But this perspective is misleading. Many small businesses do their marketing through CRM, email, and search advertising. Search marketing is particularly important as online searches replace newspapers and telephone directories. Companies that provide small businesses with online directories and ratings, search engine optimization, Web sites, and paid search marketing all have client bases that dwarf the small business marketing automation industry.

Those other vendors could easily see marketing automation as a natural line extension, since it would help their clients make better use of the traffic those vendors generate. Last month ReachLocal – a $450 million public company that purchases online ads for more than 23,000 local businesses -- moved in exactly this direction.

ReachLocal’s new service, called ReachEdge, provides clients with a custom Web site, contact database, automated email streams to leads and customers, and automated alerts to company staff.  All the Web and advertising design is done for the client. There’s no automated lead scoring or branching campaign flows: when a new lead enters the system via a Web form or phone call, the user receives an alert, reviews whatever information was provided on the form or voice mail message, and manually classifies the lead as active, long term, new customer, or existing customer. Each category kicks off its own stream of messages (to the leads) and alerts (to company users), which can be spaced over time. Messages are sent by email; alerts can be sent by text, email, or a mobile app. Users can enter notes, add tags, and record revenue on contact records, providing a very light CRM option, or they can manually export the contact list to an external CRM system. Revenue can be used in campaign Return on Investment reports.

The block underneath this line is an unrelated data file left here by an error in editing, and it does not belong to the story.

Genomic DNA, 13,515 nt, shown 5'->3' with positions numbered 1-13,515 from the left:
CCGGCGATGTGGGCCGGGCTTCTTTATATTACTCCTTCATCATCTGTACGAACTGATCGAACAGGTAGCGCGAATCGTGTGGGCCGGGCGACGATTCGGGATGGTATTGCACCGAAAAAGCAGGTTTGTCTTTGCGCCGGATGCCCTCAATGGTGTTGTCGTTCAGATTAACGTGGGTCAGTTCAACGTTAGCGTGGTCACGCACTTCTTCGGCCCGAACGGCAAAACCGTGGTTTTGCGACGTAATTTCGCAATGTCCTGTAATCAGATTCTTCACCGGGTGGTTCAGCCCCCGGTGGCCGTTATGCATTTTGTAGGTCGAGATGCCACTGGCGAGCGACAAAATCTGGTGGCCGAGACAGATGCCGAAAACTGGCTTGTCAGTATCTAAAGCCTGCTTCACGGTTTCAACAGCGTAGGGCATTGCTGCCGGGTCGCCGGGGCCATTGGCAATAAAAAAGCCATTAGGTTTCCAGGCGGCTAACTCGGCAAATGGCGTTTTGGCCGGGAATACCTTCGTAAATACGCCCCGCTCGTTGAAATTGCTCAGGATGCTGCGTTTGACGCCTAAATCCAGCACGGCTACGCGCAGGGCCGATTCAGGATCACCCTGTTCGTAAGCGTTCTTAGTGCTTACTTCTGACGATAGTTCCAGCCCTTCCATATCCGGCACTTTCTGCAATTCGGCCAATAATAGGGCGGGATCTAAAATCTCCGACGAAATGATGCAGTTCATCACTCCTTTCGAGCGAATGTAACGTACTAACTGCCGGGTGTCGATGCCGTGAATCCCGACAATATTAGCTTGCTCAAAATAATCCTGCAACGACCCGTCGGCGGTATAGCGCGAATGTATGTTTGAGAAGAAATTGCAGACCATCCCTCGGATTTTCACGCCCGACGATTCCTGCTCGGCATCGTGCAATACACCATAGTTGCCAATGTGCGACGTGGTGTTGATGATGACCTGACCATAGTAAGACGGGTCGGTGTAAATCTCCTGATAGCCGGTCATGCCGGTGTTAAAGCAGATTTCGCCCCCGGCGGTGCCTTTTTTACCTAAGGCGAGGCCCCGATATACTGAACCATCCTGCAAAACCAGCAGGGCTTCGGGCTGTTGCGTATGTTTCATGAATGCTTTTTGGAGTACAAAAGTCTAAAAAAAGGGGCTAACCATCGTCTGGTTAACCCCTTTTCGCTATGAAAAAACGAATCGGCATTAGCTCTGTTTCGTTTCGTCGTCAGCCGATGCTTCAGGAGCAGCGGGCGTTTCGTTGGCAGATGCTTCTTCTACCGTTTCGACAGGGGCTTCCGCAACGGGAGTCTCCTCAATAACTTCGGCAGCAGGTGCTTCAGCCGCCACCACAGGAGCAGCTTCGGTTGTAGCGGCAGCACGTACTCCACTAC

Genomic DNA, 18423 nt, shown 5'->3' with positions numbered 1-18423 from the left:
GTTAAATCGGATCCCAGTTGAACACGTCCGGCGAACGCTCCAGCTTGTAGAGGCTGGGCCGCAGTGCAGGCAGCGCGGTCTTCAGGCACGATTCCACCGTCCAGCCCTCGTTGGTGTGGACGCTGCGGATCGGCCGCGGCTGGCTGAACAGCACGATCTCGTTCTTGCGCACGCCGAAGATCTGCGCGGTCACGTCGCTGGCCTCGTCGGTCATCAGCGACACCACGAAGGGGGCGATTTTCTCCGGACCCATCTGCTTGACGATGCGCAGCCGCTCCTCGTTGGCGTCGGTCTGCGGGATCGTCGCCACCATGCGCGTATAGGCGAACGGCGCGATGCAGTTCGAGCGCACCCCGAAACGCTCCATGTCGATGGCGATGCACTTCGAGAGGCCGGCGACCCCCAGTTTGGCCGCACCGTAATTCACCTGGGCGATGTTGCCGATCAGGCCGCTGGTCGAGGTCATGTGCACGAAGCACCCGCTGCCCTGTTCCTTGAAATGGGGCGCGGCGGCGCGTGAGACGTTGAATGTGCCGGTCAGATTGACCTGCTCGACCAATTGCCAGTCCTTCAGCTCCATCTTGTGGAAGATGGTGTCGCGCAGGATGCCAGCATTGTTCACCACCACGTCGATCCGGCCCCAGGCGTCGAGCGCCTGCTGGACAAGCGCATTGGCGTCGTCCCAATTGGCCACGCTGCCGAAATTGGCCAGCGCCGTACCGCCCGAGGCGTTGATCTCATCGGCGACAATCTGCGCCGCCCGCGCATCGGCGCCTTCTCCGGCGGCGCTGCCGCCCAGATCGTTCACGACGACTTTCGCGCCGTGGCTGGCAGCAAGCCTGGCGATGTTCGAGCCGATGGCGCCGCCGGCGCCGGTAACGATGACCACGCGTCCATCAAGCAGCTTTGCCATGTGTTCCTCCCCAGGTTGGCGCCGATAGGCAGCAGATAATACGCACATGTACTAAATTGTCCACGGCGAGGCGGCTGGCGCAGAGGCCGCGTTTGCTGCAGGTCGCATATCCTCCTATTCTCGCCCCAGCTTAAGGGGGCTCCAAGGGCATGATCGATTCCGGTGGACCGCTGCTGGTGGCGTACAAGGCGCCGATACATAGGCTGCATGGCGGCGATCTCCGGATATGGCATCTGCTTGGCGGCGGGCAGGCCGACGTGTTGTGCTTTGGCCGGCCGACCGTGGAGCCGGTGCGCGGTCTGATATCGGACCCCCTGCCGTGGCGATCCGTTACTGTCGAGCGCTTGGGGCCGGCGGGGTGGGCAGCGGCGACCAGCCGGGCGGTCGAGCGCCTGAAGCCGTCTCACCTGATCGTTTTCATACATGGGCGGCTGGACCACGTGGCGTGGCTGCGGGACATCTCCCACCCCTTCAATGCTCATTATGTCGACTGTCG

And that’s it, features-wise. If you’re used to looking at all-in-one small business marketing automation systems like Infusionsoft, Ontraport, or Venntive, the list may seem laughably primitive. But it’s a safe bet that many ReachLocal advertising clients have no interest in anything more complicated. The stumbling block facing all of marketing automation – that it takes more training, skills, and effort than most potential users can invest – is higher for very small businesses than anyone else. ReachLocal has reduced its clients' preparation to a minimum, and then left it up to them to pursue each new lead individually.

When a vendor does this much of the work, the key questions are less about the system than quality of the marketing.  ReachLocal said that each Web site is custom designed, based on interviews with each client by U.S.-based industry specialists. I looked at a samples for three different plumbers (here, here, and here) and found they were indeed different and detailed enough to be effective. I’ll assume that advertising and email are similar. ReachLocal’s service includes one hour of customization per month and a completely new Web site every two years. The price is $299 per month, which is comparable to low-end marketing automation systems although higher than simple auto-responders.

Let me be clear: ReachEdge doesn’t provide the process automation or even email segmentation of a conventional marketing automation system, let alone serious CRM, ecommerce, or external integration. So small businesses that want to market aggressively will probably find it insufficient. But small businesses that just want to generate a stream of new leads while they focus their energies elsewhere may well find ReachEdge an appealing alternative.

Friday, November 08, 2013

Gainsight Gives Customer Success Managers a Database of Their Own

I had a conversation last week with a vendor whose pitch was all about providing execution systems with a shared database that contains a unified view of customer information from all sources. Sadly, they were unfamiliar with the concept of a Customer Data Platform as I’ve been developing it over the past few months and didn’t realize that they fit the definition.

This post is not about that company.

Instead, it will be about another company I also spoke with last week, which I had originally considered a CDP but then decided wasn’t. After hearing their latest news, I still place them outside the border, but think they’re creeping closer and – for reasons I’ll explain later -- will some day reach the other side.